Alibaba's Index of Pain Is a Lesson in Timing
(Bloomberg Opinion) -- Pity the poor saps who piled into shares of Alibaba Group Holding Ltd. when it was a $750 billion behemoth and the sky still appeared to be the limit. That includes a lot of retirement savers in Hong Kong, who became involuntary investors last year when the company was added to the city’s benchmark Hang Seng Index.
By any yardstick, the timing of that inclusion was extraordinarily bad. Alibaba shares reached their lowest this week since they started trading in Hong Kong in November 2019. The stock has fallen by half since joining the index Sept. 7, 2020, and has been by far the biggest drag on the gauge. Alibaba contributed three times as much to its decline in the past year as the next-biggest laggard, Tencent Holdings Ltd., according to data compiled by Bloomberg.
That in turn has contributed to the Hang Seng Index being among the world’s worst-performing stock measures in the past 12 months. Of 92 primary indexes tracked by Bloomberg, it ranks 91st, with a decline of 7.2% for the year through Wednesday. The only worse performer is the Hang Seng China Enterprises Index — of which Alibaba is also a member.
The addition of the Chinese e-commerce company wasn’t an obvious or inevitable choice. Hang Seng Indexes Co. had to change its rules to admit secondary-listed companies and those with weighted voting rights, which it did last year after completing a market consultation. (The Hong Kong stock exchange had adjusted its own regulations to let New York-listed Alibaba sell shares in the city in 2019.)
Most global fund managers measure their performance against rival gauges, such as the MSCI China. However, the Hang Seng Index retains prominence in the Mandatory Provident Fund, the compulsory pension system introduced by the Hong Kong government two decades ago. Leading MPF providers such as Manulife Financial Corp. and HSBC Holdings Plc offer Hang Seng Index tracking funds, for example. That means investors with allocations to Hong Kong stocks will have found a portion of their retirement savings starting to go into Alibaba at just about the worst possible time.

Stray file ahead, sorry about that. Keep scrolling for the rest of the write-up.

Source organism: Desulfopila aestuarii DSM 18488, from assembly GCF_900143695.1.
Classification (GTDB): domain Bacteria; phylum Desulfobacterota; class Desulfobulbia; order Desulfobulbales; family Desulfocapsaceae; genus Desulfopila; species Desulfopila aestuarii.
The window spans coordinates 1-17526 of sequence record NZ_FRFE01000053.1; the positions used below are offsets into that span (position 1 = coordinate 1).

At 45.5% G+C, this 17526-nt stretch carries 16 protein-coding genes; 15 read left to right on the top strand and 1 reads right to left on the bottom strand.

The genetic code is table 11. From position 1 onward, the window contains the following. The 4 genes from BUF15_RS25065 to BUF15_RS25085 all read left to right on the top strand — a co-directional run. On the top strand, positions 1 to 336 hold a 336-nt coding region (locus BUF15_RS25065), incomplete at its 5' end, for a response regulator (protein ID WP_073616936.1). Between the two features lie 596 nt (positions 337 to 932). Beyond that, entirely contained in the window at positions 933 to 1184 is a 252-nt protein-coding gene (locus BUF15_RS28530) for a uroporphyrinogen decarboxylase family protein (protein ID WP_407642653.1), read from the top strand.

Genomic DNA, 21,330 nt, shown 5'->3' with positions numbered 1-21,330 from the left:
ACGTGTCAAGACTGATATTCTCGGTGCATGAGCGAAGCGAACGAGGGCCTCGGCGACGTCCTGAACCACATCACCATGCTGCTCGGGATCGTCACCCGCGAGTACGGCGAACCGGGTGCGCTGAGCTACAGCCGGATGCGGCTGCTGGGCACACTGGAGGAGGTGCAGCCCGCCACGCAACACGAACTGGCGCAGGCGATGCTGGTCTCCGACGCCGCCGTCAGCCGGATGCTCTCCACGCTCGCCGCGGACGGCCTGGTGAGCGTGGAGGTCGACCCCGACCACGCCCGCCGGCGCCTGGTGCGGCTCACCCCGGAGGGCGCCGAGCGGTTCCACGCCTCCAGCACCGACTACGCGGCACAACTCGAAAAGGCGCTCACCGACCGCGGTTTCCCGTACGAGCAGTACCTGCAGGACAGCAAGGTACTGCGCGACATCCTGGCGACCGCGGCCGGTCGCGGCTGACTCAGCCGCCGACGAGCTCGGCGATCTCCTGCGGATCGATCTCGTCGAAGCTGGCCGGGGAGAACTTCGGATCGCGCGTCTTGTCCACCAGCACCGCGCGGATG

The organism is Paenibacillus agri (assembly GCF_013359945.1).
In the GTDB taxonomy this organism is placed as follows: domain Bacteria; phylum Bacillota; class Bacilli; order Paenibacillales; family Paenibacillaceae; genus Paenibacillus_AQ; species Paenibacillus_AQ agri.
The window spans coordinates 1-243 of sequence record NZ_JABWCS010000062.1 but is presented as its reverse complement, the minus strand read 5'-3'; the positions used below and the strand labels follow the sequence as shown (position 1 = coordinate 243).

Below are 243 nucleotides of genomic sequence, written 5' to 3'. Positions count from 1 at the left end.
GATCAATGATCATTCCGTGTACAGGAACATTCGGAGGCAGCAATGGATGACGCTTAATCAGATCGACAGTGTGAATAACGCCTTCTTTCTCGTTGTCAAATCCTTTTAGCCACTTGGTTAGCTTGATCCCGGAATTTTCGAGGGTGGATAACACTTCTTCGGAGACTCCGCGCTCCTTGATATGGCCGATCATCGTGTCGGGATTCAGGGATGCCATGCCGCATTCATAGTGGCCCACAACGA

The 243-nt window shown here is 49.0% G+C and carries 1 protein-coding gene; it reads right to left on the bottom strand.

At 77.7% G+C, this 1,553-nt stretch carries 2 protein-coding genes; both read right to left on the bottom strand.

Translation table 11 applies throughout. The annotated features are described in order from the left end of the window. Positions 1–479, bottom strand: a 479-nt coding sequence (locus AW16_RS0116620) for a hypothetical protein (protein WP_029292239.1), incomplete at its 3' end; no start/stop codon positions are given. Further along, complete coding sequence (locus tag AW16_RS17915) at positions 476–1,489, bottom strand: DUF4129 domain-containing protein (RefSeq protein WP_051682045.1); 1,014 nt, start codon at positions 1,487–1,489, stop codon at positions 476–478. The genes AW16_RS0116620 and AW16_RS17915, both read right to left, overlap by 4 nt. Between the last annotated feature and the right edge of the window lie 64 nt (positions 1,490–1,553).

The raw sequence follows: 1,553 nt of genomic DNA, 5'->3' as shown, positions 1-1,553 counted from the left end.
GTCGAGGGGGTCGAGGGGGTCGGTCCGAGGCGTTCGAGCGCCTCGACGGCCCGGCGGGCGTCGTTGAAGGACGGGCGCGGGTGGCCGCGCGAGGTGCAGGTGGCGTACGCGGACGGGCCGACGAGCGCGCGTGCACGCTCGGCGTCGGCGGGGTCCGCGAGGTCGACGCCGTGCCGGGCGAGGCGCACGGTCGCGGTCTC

In a May 2020 press release, Hang Seng Indexes said it would cap the weighting of secondary listings at 5%. But that doesn’t appear to have lasted long. Having entered with a weighting of 4.8%, Alibaba’s peaked at 10.5% in July this year, by which time the stock had already fallen by almost a quarter, Bloomberg-compiled data show. As of Thursday, it was back to 6.8% (the index compiler said earlier this year that it would cap the weighting of any individual stock at 8%).
Does the decision deserve criticism? The Hang Seng Index needs to evolve to retain relevance, and the proposal to admit the likes of Alibaba drew overwhelming support in the market consultation. In September 2020, the internet giant was riding high: dominating e-commerce at home, expanding in Southeast Asia, and preparing for a world-record $35 billion initial public offering by its Ant Group unit. Who could have foreseen that within weeks, China’s government would scuttle the IPO, banish founder Jack Ma from public view, and turn Alibaba into one of the primary targets of its anti-monopoly and “common prosperity” drives?
“The HSI has not gone anywhere over the last few years even as other indices have moved up a lot over the same period,” Brian Freitas, an analyst who publishes on Smartkarma, said in an email. “The expectation was that these companies and their stocks would do well, the index would move higher and there would be more assets benchmarked to these indices (which is one of the ways that Hang Seng Indexes makes money).”
We have the benefit of hindsight. Still, there was nothing compelling Hang Seng Indexes to act with such haste — moving to admit a company that wouldn’t normally have been eligible just at a peak of investor enthusiasm. The HSI advisory committee has full discretion on which stocks to include or delete from the index, Freitas pointed out. That’s unlike other global indexes that are mainly rules-based.
Index compilers shouldn’t try to be market-timers. It wouldn’t have hurt to wait. Hong Kong’s future retirees, at least, would have thanked them.
This column does not necessarily reflect the opinion of the editorial board or Bloomberg LP and its owners.
Matthew Brooker is a columnist and editor with Bloomberg Opinion. He previously was a columnist, editor and bureau chief for Bloomberg News. Before joining Bloomberg, he worked for the South China Morning Post. He is a CFA charterholder.
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